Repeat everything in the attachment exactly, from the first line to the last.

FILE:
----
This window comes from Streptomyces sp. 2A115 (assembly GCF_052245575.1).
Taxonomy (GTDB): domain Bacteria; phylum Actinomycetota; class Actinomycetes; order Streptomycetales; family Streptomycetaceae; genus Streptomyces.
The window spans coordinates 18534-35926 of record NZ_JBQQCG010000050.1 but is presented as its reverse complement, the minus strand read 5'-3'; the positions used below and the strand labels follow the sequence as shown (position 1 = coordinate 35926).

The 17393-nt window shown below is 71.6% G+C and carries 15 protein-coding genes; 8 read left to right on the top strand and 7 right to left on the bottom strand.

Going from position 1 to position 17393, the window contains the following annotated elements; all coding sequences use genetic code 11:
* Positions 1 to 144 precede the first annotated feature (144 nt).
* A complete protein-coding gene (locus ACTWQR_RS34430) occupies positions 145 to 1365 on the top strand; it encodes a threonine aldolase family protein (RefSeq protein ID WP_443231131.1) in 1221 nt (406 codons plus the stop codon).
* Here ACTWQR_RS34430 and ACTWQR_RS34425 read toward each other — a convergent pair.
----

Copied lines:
This window comes from Streptomyces sp. 2A115 (assembly GCF_052245575.1).
Taxonomy (GTDB): domain Bacteria; phylum Actinomycetota; class Actinomycetes; order Streptomycetales; family Streptomycetaceae; genus Streptomyces.
The window spans coordinates 18534-35926 of record NZ_JBQQCG010000050.1 but is presented as its reverse complement, the minus strand read 5'-3'; the positions used below and the strand labels follow the sequence as shown (position 1 = coordinate 35926).

The 17393-nt window shown below is 71.6% G+C and carries 15 protein-coding genes; 8 read left to right on the top strand and 7 right to left on the bottom strand.

Going from position 1 to position 17393, the window contains the following annotated elements; all coding sequences use genetic code 11:
* Positions 1 to 144 precede the first annotated feature (144 nt).
* A complete protein-coding gene (locus ACTWQR_RS34430) occupies positions 145 to 1365 on the top strand; it encodes a threonine aldolase family protein (RefSeq protein ID WP_443231131.1) in 1221 nt (406 codons plus the stop codon).
* Here ACTWQR_RS34430 and ACTWQR_RS34425 read toward each other — a convergent pair.